From the Bench: Professionalism in the legal profession
Editor's note: This is part of an occasional series, "From the Bench," written by area judges. It will focus on the court system and criminal justice issues.
By Judge Mary B. Mahler
You need a lawyer. The natural reaction is to hire the most ruthless attorney you can find. By this article, I hope to persuade you to hire the most professional attorney you can find because professionalism in the courtroom is more persuasive to jurors and judges than those who pound fists on tables.
I recently reflected upon a picture hanging in my chambers by Artist Jeff Leedy that was given to me when I graduated from law school. The picture depicts an elderly judge on the bench, a wide-eyed jury, a watchful Courtroom Clerk and two empty tables for the attorneys. Between the attorneys' tables and the judge's bench is a sea of water with two protruding great white shark fins. The caption reads, "Counsel Approaching the Bench." This picture exemplifies the common belief that good lawyers need to be cunning, calculating and feared.
I rarely see unprofessional behavior in the courtroom, but realize such behavior can, and will, happen. We are all prone to occasionally having a "bad day." Judges typically see unprofessional behavior during out-of-court communications such as letters or e-mail to opposing counsel. The letter or printed e-mail is provided to the judge to substantiate attorneys' failure to comply with the rules of discovery, which require the exchange of information before trial. Rude comments during depositions are captured by court reporters and reflect poorly upon the attorney.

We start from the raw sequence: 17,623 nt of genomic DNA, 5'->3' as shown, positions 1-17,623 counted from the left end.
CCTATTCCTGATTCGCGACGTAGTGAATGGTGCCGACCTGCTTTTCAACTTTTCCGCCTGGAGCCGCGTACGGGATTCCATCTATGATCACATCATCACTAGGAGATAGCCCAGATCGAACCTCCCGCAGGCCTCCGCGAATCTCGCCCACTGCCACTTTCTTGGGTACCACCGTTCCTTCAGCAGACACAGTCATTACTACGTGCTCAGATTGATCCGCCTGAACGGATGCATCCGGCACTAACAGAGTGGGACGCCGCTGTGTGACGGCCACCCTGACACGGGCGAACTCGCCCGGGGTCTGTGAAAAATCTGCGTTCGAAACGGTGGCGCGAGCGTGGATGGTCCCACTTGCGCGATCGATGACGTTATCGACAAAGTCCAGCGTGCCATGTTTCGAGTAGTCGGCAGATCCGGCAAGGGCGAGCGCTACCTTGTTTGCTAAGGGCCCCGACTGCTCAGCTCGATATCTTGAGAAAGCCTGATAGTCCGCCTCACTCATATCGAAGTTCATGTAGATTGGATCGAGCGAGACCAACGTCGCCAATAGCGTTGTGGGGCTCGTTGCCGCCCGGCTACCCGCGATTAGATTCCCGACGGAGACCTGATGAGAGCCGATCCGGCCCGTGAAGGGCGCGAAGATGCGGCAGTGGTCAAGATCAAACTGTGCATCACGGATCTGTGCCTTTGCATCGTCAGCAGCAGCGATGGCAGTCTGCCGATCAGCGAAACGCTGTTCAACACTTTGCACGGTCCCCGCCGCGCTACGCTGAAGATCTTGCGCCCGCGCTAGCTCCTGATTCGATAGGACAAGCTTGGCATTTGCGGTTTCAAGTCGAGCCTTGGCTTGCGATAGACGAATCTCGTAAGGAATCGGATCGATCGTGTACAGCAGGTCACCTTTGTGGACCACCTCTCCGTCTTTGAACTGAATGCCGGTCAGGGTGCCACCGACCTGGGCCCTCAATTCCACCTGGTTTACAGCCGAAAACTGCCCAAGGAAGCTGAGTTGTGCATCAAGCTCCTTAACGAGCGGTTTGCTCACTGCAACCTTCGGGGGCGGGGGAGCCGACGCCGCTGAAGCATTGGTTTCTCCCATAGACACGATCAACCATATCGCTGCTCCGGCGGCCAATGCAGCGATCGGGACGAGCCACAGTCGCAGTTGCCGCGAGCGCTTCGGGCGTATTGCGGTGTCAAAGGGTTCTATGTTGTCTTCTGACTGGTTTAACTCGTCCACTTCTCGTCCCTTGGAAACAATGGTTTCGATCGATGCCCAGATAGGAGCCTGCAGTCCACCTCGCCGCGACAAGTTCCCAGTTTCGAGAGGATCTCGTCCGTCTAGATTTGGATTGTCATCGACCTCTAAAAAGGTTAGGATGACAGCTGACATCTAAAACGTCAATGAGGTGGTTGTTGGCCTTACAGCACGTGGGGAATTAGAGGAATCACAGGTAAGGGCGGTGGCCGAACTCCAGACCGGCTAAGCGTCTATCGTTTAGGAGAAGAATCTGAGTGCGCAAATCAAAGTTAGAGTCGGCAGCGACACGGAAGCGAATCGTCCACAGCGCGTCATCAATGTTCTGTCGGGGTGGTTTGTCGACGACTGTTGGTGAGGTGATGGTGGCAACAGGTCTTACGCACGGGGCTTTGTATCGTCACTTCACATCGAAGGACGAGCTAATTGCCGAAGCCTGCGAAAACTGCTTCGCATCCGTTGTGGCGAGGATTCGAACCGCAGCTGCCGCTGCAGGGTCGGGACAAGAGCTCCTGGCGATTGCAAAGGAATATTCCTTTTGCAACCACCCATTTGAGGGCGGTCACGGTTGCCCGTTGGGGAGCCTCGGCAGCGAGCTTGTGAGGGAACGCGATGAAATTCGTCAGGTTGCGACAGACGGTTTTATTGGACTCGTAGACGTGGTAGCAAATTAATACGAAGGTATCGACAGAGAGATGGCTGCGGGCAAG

Rarely, judges see personal attacks toward opposing counsel in written legal documents filed with the court prior to a hearing. When this happens, the natural inclination by the attorney is to respond similarly by telling the judge what a jerk the other attorney is. Personal attacks toward opposing counsel in written documents distract the judge's attention from what may otherwise be valid legal arguments. By engaging in this behavior, attorneys risk appearing petty and immature to the judge and their clients. Rarely, attorneys attempt to continue inappropriate behavior during court hearings. However, judges do not tolerate bad behavior in the courtroom from attorneys, their clients or anyone else.
How an attorney acts, works and presents in court leaves an impression upon the judge as to whether or not the attorney is professional in his/her work and can be trusted. Civility in the courtroom is often referred to as the Golden Rule; that being to treat others as you would want to be treated. It includes withholding urges to interrupt others, as can be common during casual conversations. Parties appearing in court often seem surprised when their attorney is actually discussing the case with opposing counsel, possibly even exchanging "small talk" about the past weekend events while waiting for their case to be called. This civility and courtesy toward opposing counsel shouldn't be viewed as a weakness. Rather, professionalism requires the attorneys discuss the case with a level of courtesy, recognizing that each side's position has strengths as well as weaknesses.
I can only guess why unprofessional behavior in the law occurs. Attorneys may fear candidly acknowledging a client's weakness. Perhaps the attorney has a personal investment in the outcome of the case. With the ever-increasing number of practicing attorneys in Minnesota, unhealthy competition to meet unrealistic client expectations may subconsciously affect an attorney's conduct.
So while there may be a preconceived notion that attorneys need to be ruthless and aggressive in the courtroom, such tactics rarely persuade a judge or jury to adopt their client's position. In reality, attorneys need to be civil, candid and courteous to earn and retain professional reputations in the legal community.
Judge Mary B. Mahler is a 7th Judicial District Court Judge and presides over courts in the city of St. Cloud.